FCC to Fine US Carriers Over Location Data SalesAgency Proposes Fines Against AT&T, Verizon, Sprint and T-Mobile
(This story has been updated.)
The Federal Communications Commission Friday proposed fines against the nation’s four largest wireless carriers for selling real-time mobile phone location data without taking reasonable measures to protect against unauthorized access to that information. T-Mobile faces a proposed fine of more than $91 million; AT&T - $57 million; Verizon - more than $48 million; and Sprint - more than $12 million.
The FCC also admonished these carriers for apparently disclosing their customers’ location information, without their authorization, to a third party. The commission will take a final vote on the fines later.
The development comes after FCC Chairman Ajit Pai informed lawmakers on Jan. 31 that the agency’s Enforcement Bureau had concluded “one or more wireless carriers apparently violated federal law” (see: FCC: Wireless Carriers Violated Law by Sharing Location Data).
In Friday statement, Paj said: "The FCC has long had clear rules on the books requiring all phone companies to protect their customers’ personal information. And since 2007, these companies have been on notice that they must take reasonable precautions to safeguard this data and that the FCC will take strong enforcement action if they don’t. Today, we do just that. This FCC will not tolerate phone companies putting Americans’ privacy at risk.”
Sen. Ron Wyden, D-Ore., who is active in data privacy and security issues, alleges that Pai “has failed to protect American consumers at every stage of the game.”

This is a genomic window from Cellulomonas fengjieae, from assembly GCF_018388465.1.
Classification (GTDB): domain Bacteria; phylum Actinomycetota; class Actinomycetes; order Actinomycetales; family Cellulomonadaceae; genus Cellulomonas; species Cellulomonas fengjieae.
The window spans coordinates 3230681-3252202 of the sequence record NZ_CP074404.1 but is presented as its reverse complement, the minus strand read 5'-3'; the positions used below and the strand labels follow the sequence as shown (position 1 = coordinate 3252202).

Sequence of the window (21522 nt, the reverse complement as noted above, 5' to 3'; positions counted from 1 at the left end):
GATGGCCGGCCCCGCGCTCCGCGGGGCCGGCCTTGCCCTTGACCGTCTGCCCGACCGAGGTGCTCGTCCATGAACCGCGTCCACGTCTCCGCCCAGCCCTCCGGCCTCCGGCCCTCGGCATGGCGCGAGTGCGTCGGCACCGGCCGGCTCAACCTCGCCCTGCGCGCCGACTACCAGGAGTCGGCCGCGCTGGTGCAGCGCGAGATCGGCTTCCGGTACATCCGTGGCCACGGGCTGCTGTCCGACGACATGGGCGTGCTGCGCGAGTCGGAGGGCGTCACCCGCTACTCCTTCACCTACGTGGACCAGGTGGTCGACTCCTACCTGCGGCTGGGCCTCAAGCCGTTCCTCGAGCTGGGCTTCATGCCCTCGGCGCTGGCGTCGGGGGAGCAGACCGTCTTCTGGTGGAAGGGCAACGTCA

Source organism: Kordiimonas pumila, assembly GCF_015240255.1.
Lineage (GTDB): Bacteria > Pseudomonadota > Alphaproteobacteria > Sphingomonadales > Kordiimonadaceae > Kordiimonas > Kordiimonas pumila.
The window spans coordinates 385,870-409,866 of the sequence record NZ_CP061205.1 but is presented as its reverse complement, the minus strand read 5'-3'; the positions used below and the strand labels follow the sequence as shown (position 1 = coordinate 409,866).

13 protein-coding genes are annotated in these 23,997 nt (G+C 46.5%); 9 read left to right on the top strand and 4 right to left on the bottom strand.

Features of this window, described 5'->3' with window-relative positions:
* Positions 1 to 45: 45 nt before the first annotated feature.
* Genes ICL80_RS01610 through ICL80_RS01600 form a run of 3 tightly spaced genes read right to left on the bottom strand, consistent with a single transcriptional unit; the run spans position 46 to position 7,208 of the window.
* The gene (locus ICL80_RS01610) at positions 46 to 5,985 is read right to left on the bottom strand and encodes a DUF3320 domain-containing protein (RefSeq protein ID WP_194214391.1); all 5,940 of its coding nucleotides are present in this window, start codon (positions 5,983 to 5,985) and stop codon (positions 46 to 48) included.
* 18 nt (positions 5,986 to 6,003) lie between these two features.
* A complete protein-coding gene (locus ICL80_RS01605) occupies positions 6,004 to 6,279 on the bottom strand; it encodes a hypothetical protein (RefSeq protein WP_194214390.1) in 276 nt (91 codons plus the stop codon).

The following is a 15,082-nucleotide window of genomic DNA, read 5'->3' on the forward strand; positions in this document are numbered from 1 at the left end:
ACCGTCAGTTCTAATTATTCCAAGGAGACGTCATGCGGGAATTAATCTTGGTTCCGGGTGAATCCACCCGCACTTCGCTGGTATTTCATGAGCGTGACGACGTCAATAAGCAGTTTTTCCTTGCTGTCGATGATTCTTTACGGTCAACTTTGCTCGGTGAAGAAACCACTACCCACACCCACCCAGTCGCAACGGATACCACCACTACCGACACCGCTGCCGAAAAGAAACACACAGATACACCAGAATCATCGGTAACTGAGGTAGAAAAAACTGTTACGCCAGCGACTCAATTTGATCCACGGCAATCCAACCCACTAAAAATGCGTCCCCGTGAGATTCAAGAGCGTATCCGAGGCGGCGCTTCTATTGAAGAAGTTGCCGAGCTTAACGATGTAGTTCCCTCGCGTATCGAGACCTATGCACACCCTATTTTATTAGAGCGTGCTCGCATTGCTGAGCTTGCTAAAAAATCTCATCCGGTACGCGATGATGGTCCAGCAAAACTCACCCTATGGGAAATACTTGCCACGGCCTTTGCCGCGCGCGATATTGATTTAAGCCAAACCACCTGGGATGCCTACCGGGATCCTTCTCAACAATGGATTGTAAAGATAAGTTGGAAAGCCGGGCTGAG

Pai "has only investigated after public pressure mounted,” Wyden says. “And now his response is a set of comically inadequate fines that won’t stop phone companies from abusing Americans’ privacy the next time they can make a quick buck.”
Leaky Location Data
Reporting by Motherboard and The New York Times found that U.S. carriers sold location data to a variety of companies, who then sold it to bail bondsmen and law enforcement, where it appeared to be improperly used to track people.
Mobile carriers have sold location data to middlemen that then supply access to the data for purposes such as roadside assistance. But the investigations showed it wasn’t difficult for others to get access to such sensitive data, and also it was unclear whether the mobile customers were aware their data was being shared.
Motherboard paid $300 to locate a mobile phone on T-Mobile’s network, first contacting a bail bondsman who then obtained the accurate location data through a middleman.
There also was an astounding data leak. Krebs on Security reported in May 2018 on a vulnerability in the website of LocationSmart, which could be used to track a mobile device on AT&T, Sprint, T-Mobile or Verizon networks.
As a result of the reports, Verizon said in June 2018 that it would stop selling location data. Sprint, T-Mobile and AT&T followed in January 2019.
Federal Privacy Legislation
Wyden says that the location data situation underscores the need for new federal privacy legislation that addresses how the internet age has impacted consumer privacy.
In October 2019, he introduced the Mind Your Own Business Act of 2019. The legislation has been referred to the Senate Finance Committee.
Pai's response is laughable, and won’t stop companies from abusing Americans’ privacy the next time they can make a profit. From Facebook to Equifax, companies have shown nothing but contempt for consumer data, knowing they can write off fines as the cost of doing business.— Ron Wyden (@RonWyden) February 27, 2020
The act would give the Federal Trade Commission authority to establish minimum privacy and cybersecurity standards. It would also allow the FTC to fine companies up to 4 percent of global revenue for violations, similar to the General Data Protection Regulation. Also, company executives could face criminal charges and 10 to 20 years in prison for knowingly lying to the FTC.
The FTC often takes action against technology companies for privacy missteps by alleging deceptive conduct. That’s because there is no overarching federal privacy law for regulating private companies, although states often have their own.